App review: Memrise

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App review: Memrise

Post by Abdulrahman » Wed Feb 15, 2017 6:17 pm

App: Memrise

Languages picked: Korean and English


Note: I have picked two languages Korean (as a bare beginner), and English (as a non-beginner). I want to see how Memrise works from two different perspectives (i) as a beginner, and (ii) as a non-beginner.

Memrise is a language learning platform, it offers more than 20 languages from different language families such as English, Arabic, Korean, French, etc. It is freely available; however, a learner can subscribe ($8.99 monthly) if they want extra learning moods and more advanced tools. What makes this App (Memrise) unique and different from other Apps is that it helps learn a language through smart ways of repetition, as I will detail below. Also, Memrise offers different learning tools such as learning in groups, meaning a learner can create a group and invite his/her friends to this group where they can share thoughts and practice their target language in depth.

This App offers many courses in each language, some courses are designed by Memrise, and others are designed by other individuals. As for my course (Korean), it is the one designed by Memrise. It is divided into seven parts; each part consists of different levels. For instance, Part 1 (on greetings and alphabet) consists of 15 levels, whereas Part 3 (on phrases related to various topics) consists of 38 levels; both can be completed on average 5-10hrs. Those parts start from low levels to advanced levels; as mentioned they are all freely available.

I chose Korean as a target language as it has a unique writing system, and as a linguist, this seems an eye-opening experience. So, before going deeper into the advantages and disadvantages of Memrise, it might be helpful to illustrate how it generally works. Basically, it focuses on learning by repetition. By ‘repetition’ I mean every time it gives you a new word/phrase with its meaning and how it is pronounced and written in Korean. Then, after you have given five new words, it starts testing you on how far you have mastered these words. There are three ways in which the App can test your mastering of the words presented (i) by listening to an audio (the pronunciation of one of the five words such as ‘aniyo’ means ‘no’) then it asks you to write the word you heard in Korean using English scripts (Latin) such as ‘aniyo’ means ‘no’ and ‘hwanyeong haeyo’ means ‘welcome’, (ii) by giving you the Korean word and asking you to pick its meaning from a list of words, (iii) by listening to an audio (the pronunciation of one of the five words such as ‘aniyo’ means ‘no’) then it asks you, not write it down as in (i), but to select its meaning based on what you heard; you will be given four English words; hence, you have to select the correct meaning for the the Korean word. This is how this App generally works.

I really enjoyed the App, and I will definitely recommend it to my student in the future. It is so smart and helps bare beginners process language in different ways. That is, the way in which the App tests how far a learner masters the new words is really interesting. I think in order for bare beginners to learn and memorize a new set of vocabulary or phrases, these new vocabulary or phrases need to be repeated over and over in different ways. This kind of repetition is an important key for the beginners as it helps them store the information in the long term memory. This is one of the advantages that makes this App unique to me. Another advantageous point for bare beginners is that in case a learner has difficulty matching a word to its meaning, Memrise offers some mnemonic devices (or cues to remember the word meaning), these mnemonic cues are created by learners themselves. For instance, the word ‘문제’ means ‘problem’ or ‘matter’ and it is pronounced and written as ‘mun jea’, so in order for the learner to memorize the meaning of the word ‘mun jea’, the learner might say something like ‘what’s the matter with that MOON, JAY? Is there any problem? (Adapted from Imrolim, Korean learner). This is how mnemonic cues work if a student wants to improve their ability to remember difficult words.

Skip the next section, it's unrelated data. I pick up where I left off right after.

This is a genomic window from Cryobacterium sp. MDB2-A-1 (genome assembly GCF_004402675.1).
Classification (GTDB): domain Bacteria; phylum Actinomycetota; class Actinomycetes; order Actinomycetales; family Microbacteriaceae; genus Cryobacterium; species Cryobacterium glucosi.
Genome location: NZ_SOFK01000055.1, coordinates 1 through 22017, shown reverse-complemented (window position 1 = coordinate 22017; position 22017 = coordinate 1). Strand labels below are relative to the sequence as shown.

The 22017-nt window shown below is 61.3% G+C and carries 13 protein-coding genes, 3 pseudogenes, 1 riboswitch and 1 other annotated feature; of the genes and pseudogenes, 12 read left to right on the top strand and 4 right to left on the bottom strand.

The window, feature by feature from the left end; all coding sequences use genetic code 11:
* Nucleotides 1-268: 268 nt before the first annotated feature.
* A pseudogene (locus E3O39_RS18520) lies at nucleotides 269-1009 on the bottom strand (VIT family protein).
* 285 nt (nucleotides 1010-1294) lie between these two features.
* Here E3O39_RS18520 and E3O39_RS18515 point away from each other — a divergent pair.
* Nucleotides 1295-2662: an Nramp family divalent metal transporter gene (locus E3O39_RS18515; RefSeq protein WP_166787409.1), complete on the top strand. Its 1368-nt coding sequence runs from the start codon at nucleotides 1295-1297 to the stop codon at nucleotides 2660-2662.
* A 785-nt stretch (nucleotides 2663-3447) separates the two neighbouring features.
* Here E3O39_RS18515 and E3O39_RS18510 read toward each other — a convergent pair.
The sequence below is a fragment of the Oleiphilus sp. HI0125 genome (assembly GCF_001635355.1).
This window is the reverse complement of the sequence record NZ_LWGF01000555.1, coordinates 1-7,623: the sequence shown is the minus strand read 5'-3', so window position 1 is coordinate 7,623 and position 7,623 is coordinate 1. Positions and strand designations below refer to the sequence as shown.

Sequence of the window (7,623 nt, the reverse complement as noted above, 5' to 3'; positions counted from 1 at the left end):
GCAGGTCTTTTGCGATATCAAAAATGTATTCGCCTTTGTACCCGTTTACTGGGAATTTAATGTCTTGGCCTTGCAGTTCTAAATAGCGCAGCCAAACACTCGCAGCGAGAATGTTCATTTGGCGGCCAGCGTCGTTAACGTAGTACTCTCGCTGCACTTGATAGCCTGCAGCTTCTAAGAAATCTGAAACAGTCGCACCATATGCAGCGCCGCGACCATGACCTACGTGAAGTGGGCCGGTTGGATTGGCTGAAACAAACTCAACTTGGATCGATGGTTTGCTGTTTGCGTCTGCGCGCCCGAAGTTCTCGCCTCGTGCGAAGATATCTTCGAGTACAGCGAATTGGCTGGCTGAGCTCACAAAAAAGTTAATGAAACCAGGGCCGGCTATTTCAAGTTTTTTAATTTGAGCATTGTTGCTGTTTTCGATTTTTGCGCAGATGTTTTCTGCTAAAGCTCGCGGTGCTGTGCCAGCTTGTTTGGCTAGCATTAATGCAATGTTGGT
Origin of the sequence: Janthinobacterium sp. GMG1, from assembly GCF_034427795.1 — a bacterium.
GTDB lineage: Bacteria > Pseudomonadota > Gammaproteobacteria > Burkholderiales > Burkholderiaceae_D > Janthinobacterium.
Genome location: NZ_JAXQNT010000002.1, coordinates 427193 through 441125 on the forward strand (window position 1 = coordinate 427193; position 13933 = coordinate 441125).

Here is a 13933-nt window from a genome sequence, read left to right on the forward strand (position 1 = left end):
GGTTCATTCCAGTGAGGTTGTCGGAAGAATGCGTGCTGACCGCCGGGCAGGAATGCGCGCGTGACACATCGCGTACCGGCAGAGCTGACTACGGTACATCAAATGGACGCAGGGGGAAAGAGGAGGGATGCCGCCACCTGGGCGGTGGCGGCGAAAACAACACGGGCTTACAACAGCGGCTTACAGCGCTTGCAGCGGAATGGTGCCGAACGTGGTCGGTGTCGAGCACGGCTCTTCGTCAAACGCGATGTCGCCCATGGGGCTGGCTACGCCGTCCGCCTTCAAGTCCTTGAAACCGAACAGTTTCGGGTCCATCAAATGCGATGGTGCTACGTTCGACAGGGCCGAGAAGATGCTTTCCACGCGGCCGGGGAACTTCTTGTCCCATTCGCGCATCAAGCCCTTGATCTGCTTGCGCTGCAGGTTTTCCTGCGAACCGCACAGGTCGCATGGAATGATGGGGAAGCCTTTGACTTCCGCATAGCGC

As for the downsides of the App regarding bare beginners, I think the App does not really help students to be writers. More Specifically, the App does not help students put Korean alphabets into practice. It teaches you the letters, but there is no chance for students to freely write in Korean and get feedback; maybe because the App is not designed for that purpose.

Moving on to my second language (English), it seems to me that the App targets learners who want to study Korean (or languages in general) just for basic communication purposes. In other words, it is a good tool for beginners, but for advanced students who want to learn how to write academically, this App might be less beneficial. This does not mean that Memrise is not suitable for advanced learners, rather it means that Memrise is not academically oriented. But if advanced learners want to use Memrise for communication purposes, this is a great tool to invest time and effort in.

To sum up, I think Memrise is a great App for those who want to learn languages for communication purposes such as tourists. It is also a beneficial tool for beginners as it helps sharpen their ears for the vocabulary; in addition, by the end of the course, learners will be able to pronounce L2’s words correctly. Also, as mentioned above, group study is available in Memrise; just create a group and invite your friends and classmates! For these reasons, I will definitely recommend Memrise to my students.

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